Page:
by Kristen Case



Patroclus learned healing, as he learned music and hunting, from the famed teacher Chiron, a centaur whose name means hand.

With my reading glasses, the world is closer, and I can see the outline of the reflective sphere at the end of each blade of the wet grass, and that the air is full of tiny insects.

Excellence, like handedness, is a dactyl, which means the stress diminishes as the sound of the word unfolds. Dactylic meter was preferred by the Greeks for the writing of elegies.

In the early years of his disease, my father compensated easily, switching from a long to a short game is squash, and from a blocky all-caps print to a fast and loose cursive.

Chiron was wounded with a poison-tipped arrow and could not heal himself.

Writing freezes nothing but is always still happening: my hand moving, your eye moving, the vocal chords of both our throats making barely perceptible movements as we voice these words to ourselves.

A tremor is a kind of occupation.

Along the road I find the feathers of the birds of this country, unknown to me but ubiquitous. The feathers are wedge-shaped and blunt-ended, with bands of black and gray. On the external side, the black mergers softly into the gray. On the internal side a muted line shows itself between, as in a Rothko painting.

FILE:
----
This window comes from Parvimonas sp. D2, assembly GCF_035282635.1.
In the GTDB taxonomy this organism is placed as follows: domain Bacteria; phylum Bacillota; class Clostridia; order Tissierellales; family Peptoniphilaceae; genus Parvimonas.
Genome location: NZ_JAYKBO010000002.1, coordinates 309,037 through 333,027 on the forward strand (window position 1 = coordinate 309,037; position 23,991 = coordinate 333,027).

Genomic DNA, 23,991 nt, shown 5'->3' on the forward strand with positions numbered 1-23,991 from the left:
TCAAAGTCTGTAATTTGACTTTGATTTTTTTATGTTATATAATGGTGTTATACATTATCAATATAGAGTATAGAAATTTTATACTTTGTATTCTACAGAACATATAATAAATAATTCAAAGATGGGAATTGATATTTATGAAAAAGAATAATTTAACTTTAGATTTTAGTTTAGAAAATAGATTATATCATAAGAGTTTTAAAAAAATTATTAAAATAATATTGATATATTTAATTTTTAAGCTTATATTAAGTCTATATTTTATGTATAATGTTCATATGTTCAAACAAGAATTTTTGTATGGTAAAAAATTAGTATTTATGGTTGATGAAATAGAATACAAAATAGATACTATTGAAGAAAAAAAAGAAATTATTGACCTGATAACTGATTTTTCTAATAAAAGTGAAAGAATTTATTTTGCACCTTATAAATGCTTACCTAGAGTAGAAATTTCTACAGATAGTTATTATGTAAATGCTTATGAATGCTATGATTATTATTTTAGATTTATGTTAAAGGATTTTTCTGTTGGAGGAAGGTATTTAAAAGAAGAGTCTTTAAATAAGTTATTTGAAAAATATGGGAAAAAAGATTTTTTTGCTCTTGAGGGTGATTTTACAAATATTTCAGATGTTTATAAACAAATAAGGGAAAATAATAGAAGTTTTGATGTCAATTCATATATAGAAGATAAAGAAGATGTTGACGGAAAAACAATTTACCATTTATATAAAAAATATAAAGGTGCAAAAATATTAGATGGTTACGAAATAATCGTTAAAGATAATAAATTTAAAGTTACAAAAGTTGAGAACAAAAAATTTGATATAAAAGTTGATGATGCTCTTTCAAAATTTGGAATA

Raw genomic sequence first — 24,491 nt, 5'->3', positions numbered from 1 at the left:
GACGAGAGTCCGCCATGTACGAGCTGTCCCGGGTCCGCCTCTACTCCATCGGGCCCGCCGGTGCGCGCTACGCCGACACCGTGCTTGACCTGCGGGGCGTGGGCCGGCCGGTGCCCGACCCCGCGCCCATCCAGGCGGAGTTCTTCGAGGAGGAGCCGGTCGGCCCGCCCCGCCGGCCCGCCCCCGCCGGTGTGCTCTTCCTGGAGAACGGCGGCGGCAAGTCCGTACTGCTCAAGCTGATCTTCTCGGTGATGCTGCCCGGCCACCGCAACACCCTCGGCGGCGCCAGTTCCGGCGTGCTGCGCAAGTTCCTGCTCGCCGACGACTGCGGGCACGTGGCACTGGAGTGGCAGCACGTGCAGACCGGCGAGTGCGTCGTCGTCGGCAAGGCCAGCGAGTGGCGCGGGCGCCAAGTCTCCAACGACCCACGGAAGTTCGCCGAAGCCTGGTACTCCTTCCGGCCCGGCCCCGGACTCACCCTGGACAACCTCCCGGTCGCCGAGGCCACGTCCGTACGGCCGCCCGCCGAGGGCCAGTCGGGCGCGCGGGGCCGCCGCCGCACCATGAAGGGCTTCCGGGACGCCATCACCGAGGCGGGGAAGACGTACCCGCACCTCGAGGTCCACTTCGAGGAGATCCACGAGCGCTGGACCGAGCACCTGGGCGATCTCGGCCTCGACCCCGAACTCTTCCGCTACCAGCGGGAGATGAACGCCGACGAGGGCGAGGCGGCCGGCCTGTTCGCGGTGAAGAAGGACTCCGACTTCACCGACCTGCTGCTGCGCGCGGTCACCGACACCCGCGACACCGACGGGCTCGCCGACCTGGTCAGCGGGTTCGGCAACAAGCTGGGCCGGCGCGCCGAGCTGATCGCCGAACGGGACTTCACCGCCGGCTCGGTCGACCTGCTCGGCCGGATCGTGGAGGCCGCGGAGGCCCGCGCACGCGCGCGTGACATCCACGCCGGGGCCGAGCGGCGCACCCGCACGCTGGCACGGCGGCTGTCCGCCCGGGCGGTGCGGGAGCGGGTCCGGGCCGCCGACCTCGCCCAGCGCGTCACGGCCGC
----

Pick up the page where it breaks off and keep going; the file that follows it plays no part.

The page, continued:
Dactyl, which means, finger, is also the name of a mythical Greek race of healer magicians.

It is easy to forget that a word takes time to sound, that it may start one way and end another.

The birds say nothing and carry no messages.

In the last hours your whole body convulsed, and this was followed by something that looked like calm.

What occupied you?

The night nurse knew but was circumspect.




A certain near lisp affected in moments of self-consciousness. A slight thickening.

A narrowing of the eyes as if to say, contact. Lips drawn inward in a soft line. An almost-squint.

In Shakespeare’s sonnet 30, woe is piled upon woe and moan upon moan in an unrelenting economy of loss.

The right arm extended toward the ashtray, tapping a cigarette and nodding, and exhaling, and talking.

The couplet articulates the total cancelation of long inventory of debt in a single gesture of thought, as if by magic.

The whole body leaning into the book, head propped, fingers of the left hand worrying the hairline.

I don’t remember owning an ashtray or washing one.

Shakespeare uses the auxiliary verb “can” with the verb “drown,” suggesting a special if unreliable capacity for drowning.

Cigarette between index and middle fingers; fingers slightly curled.

All losses are restored is an incantation.

Talk, breath, smoke. I can see this line: shoulder, arm, hand, cigarette.

Then can I grieve at grievances foregone recollects grief in the space of the line, adding it to itself like trauma, like debt.

Re-collect as in collection agency.

The name of the spell is dear friend.




The birds are wood pigeons, family Columbidae. Like all pigeons, expert navigators.

Since I left you, mine eye is in my mind; 

At the corner of our street, an overpass, a small staircase led to the street below. Climbing or descending this staircase seemed an exercise in the occult.

In one of the myths, the Dactyls bring the alphabet. 

You often read all night, or talked, or drank.